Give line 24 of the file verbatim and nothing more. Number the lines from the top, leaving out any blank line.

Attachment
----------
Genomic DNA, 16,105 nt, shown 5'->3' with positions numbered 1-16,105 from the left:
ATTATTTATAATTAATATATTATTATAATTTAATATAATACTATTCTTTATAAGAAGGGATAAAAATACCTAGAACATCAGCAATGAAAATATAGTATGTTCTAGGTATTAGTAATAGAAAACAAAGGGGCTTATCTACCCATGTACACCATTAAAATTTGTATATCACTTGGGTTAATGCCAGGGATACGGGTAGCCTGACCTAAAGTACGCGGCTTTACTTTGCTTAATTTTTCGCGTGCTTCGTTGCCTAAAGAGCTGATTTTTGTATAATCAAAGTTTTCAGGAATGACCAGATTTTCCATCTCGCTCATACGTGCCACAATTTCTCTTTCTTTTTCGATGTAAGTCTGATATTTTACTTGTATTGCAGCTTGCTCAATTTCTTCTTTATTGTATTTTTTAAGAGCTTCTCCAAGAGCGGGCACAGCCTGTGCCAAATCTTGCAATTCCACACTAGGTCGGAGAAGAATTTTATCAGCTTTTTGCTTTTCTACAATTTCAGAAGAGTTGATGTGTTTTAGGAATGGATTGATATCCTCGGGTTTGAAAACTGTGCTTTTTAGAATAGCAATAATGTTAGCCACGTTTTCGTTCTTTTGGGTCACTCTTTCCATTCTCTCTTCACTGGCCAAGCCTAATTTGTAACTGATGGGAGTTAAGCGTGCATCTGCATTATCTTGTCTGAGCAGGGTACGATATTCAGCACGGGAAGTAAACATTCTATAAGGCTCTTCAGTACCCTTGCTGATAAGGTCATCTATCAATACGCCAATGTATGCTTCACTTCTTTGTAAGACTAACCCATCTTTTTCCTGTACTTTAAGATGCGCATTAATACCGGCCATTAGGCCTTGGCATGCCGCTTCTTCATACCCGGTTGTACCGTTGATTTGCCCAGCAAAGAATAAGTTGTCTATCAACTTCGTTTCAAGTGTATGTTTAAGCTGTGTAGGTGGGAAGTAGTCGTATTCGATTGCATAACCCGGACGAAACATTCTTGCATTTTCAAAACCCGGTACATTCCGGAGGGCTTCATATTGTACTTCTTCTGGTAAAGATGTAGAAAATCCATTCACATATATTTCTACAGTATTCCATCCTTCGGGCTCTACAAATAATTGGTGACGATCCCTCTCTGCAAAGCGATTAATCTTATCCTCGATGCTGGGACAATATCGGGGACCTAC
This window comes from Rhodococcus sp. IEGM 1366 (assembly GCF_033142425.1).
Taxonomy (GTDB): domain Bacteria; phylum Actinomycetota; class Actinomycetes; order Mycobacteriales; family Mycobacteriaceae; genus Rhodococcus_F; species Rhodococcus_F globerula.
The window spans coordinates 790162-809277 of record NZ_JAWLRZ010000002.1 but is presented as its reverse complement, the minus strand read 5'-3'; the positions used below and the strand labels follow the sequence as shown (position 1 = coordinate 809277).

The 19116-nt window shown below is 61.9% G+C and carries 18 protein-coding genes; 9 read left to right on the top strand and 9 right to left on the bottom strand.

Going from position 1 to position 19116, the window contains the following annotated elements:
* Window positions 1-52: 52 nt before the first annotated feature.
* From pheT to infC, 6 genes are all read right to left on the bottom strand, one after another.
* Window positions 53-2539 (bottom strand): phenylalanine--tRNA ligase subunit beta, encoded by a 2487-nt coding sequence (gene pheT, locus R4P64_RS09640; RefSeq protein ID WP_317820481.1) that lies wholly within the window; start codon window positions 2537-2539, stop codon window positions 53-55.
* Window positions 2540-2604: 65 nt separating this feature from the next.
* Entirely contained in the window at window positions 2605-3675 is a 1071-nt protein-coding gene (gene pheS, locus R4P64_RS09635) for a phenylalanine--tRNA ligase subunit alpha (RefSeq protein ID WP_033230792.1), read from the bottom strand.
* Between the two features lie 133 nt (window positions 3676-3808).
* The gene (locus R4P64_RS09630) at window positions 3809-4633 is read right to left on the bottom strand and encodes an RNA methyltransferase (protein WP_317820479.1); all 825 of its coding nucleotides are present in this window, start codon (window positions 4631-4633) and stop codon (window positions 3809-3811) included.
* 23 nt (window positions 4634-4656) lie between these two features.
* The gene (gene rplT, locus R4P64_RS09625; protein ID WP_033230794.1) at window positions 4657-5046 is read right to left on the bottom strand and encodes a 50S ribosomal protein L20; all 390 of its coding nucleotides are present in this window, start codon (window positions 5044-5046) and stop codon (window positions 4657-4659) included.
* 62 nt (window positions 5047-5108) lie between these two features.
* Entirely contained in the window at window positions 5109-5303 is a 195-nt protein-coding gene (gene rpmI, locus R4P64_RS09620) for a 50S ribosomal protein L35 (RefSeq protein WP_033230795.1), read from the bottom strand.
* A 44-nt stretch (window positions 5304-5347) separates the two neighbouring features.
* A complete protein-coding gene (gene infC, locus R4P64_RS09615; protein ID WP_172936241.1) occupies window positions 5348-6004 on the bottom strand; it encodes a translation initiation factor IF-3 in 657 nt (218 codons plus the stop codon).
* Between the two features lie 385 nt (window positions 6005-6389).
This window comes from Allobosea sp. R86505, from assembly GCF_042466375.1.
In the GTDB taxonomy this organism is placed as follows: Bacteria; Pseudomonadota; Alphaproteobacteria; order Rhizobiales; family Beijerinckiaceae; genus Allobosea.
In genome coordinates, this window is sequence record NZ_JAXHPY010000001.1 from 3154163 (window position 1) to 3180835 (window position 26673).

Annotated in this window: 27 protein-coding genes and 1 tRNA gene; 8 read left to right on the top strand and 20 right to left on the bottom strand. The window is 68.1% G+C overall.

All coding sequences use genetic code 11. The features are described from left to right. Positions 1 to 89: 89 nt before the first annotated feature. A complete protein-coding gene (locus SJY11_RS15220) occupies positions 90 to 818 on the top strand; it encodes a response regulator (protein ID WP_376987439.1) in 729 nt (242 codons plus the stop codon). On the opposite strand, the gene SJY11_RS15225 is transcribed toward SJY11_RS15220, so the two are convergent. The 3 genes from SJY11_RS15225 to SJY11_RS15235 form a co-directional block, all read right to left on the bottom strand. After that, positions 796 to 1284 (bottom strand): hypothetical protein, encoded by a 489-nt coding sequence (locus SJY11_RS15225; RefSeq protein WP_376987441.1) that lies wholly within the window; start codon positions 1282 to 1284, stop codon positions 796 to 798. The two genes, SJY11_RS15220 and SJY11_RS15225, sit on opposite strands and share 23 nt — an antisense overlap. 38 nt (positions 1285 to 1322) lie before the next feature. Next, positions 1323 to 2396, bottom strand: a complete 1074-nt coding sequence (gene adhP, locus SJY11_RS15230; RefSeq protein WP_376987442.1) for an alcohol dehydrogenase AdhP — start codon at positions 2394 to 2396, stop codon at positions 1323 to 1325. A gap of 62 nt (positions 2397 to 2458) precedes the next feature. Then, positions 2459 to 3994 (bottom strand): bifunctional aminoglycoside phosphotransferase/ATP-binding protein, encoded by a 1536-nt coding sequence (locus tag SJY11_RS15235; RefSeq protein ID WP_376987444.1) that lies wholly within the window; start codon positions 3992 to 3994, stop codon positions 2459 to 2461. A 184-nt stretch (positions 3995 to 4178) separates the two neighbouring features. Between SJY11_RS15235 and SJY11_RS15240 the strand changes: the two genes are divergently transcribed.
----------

In genome coordinates, this window is sequence record NZ_JAXHPY010000001.1 from 3154163 (window position 1) to 3180835 (window position 26673).